IN RE: M-I L.L.C. d/b/a M-I Swaco, Relator
In this original mandamus proceeding, we must decide whether the trial court abused its discretion by summarily refusing the plaintiff's request to conduct portions of a temporary injunction hearing involving alleged trade secrets outside the presence of the defendant's designated representative. We must also decide whether the trial court abused its discretion by ordering the production of an affidavit purportedly involving these alleged trade secrets without conducting an in camera review of the affidavit. We hold that the trial court abused its discretion in both instances. Because no adequate appellate remedy exists, we conditionally grant mandamus relief against the trial court.
M–I L.L.C. d/b/a M–I Swaco (M–I) and National Oilwell Varco, L.P. (NOV) are competitors providing solid-control equipment and services to the oil-and-gas industry. One aspect of both companies' solid-control business involves mesh screens that filter solid matter, such as drilling cuttings, from drilling fluid. These screens allow expensive drilling fluids to be reused, and thus lower the overall cost of drilling. Both companies have invested heavily in researching, developing, and promoting their respective screens.
In May 2012, Jeff Russo was promoted to business development manager of M–I's screen division, a sales position in its Denver, Colorado, office. In this position, Russo is alleged to have developed in-depth knowledge of M–I's solid-control business, including M–I's bidding strategies, pricing information, customer preferences, solid-control systems, and deployment strategies.
In February 2014, Russo left M–I and accepted a position in NOV's Conroe, Texas, office as the global product line manager of NOV's screen division. The following month M–I sent Russo a letter stating its belief that he remained in possession of “trade secrets and confidential information” belonging to M–I, which it was “inevitable” he would disclose to NOV. M–I also stated that Russo was in breach of a non-compete agreement he executed when he joined M–I and demanded that he “remove [him]self from any position of employment or job duties in the same or similar product line, segment, or division at NOV that [he] worked in at M–I.” If Russo failed to comply with M–I's demand, M–I stated it would file suit against him and seek a restraining order to protects its interests.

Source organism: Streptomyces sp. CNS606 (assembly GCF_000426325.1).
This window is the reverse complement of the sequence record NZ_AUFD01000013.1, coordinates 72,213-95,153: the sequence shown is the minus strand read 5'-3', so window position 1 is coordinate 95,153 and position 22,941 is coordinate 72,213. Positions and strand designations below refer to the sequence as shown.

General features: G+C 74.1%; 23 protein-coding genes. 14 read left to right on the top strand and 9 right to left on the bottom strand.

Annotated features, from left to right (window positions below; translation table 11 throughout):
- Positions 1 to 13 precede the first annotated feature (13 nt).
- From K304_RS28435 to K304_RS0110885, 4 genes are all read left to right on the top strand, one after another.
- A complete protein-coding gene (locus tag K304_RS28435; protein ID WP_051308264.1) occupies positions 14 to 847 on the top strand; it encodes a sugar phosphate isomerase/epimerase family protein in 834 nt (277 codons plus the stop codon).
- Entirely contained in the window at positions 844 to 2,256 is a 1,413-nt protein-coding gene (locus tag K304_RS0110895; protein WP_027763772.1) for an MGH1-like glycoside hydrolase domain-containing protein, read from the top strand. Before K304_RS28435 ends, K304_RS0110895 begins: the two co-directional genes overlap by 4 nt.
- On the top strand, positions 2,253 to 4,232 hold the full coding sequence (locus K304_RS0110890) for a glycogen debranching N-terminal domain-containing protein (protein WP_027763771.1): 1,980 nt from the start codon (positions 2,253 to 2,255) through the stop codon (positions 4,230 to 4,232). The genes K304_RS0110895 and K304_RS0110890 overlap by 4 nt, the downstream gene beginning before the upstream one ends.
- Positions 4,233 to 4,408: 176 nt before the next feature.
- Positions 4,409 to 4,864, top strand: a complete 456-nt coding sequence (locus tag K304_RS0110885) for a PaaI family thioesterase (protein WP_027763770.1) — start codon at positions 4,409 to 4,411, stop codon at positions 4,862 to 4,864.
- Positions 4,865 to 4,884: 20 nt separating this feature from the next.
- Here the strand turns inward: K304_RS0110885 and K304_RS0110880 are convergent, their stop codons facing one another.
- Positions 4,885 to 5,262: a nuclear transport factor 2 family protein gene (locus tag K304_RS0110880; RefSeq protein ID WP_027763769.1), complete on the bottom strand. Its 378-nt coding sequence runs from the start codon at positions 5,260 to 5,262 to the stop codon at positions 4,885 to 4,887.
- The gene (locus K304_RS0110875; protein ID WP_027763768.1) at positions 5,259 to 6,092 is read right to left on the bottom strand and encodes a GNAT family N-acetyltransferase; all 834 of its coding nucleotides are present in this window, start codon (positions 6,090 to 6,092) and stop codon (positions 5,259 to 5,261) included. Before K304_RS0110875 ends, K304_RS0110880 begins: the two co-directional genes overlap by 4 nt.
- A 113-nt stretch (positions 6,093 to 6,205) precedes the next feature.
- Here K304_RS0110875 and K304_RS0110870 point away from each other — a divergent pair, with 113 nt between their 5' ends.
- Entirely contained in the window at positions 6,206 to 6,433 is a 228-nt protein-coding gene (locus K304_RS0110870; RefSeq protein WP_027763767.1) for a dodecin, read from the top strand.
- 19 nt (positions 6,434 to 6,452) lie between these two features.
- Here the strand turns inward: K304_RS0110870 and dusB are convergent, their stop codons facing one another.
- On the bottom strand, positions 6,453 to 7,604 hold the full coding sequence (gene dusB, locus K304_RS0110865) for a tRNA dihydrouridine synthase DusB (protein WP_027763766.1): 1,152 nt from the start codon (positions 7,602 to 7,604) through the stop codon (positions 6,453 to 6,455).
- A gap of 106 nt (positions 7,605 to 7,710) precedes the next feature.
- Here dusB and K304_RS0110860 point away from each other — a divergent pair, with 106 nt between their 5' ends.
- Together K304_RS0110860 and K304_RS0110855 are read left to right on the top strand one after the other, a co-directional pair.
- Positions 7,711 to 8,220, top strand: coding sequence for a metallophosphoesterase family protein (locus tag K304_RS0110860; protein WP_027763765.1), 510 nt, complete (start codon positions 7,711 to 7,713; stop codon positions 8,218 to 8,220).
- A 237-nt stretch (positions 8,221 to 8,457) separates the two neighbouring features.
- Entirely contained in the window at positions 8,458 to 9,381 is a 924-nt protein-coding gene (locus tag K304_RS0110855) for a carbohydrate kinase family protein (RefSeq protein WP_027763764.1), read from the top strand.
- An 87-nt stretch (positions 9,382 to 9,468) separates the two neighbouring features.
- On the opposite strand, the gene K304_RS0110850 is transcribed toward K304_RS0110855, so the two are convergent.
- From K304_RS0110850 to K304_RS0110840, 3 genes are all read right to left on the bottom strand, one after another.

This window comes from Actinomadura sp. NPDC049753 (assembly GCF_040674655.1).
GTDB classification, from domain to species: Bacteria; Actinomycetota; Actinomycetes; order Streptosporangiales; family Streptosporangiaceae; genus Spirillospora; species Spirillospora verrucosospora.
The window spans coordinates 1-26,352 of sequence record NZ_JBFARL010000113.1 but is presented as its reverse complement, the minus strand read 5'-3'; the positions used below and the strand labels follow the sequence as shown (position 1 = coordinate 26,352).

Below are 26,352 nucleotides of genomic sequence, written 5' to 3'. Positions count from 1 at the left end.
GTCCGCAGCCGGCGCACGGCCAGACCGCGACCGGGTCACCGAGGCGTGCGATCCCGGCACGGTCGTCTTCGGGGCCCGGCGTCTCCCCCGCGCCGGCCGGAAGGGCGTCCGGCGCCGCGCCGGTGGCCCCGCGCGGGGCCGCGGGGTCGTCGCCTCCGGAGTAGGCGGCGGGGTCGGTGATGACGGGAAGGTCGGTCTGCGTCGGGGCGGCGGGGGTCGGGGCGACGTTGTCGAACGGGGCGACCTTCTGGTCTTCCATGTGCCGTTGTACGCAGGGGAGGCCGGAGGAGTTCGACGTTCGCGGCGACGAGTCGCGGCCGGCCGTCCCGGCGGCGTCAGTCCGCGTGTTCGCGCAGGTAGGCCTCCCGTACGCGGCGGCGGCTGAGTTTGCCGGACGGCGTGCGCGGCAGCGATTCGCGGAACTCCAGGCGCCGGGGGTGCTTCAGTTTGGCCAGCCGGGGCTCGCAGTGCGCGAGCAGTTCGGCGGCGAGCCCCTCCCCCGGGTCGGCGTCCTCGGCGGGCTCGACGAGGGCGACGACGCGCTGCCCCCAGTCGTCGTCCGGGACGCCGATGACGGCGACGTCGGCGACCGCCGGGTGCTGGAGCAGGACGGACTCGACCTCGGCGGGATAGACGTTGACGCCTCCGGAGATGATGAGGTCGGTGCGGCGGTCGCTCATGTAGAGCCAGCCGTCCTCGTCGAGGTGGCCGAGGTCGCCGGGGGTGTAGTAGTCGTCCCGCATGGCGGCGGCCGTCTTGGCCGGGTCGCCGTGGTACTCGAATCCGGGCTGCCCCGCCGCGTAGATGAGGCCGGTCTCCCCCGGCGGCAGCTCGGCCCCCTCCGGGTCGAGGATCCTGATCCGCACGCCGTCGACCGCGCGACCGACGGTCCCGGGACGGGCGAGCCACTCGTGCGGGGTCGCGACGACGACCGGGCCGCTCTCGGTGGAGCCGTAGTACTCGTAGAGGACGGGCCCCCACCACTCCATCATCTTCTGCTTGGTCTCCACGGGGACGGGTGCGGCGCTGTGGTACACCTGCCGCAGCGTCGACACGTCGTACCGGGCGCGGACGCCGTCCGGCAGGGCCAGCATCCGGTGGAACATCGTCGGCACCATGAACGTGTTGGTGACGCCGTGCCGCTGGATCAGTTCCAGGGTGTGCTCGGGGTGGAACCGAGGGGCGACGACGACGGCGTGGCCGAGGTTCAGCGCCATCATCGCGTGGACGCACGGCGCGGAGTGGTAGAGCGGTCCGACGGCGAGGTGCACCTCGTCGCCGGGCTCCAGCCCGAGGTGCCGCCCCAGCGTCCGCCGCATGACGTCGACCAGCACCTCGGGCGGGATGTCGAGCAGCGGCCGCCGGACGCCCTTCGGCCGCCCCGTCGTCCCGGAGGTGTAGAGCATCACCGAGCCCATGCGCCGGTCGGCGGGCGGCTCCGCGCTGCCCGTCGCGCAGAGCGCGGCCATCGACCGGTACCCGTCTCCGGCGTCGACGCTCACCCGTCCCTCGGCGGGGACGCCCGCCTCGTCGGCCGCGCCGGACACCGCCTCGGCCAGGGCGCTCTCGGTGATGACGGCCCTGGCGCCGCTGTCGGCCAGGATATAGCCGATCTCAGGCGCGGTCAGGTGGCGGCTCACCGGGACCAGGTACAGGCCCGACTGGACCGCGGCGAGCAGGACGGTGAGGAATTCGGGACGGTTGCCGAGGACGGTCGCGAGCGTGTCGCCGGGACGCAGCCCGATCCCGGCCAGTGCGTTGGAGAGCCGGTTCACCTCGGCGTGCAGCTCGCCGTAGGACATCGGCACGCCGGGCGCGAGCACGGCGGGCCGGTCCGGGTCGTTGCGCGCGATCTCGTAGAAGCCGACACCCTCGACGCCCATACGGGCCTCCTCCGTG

In response to M–I's letter, Russo filed suit, requesting that his non-compete agreement with M–I be declared unenforceable. M–I counterclaimed against Russo for breach of the non-compete agreement, breach of fiduciary duty, misappropriation of trade secrets, and tortious interference. M–I also asserted third-party claims against NOV for misappropriation of trade secrets and tortious interference. M–I sought both declaratory and injunctive relief.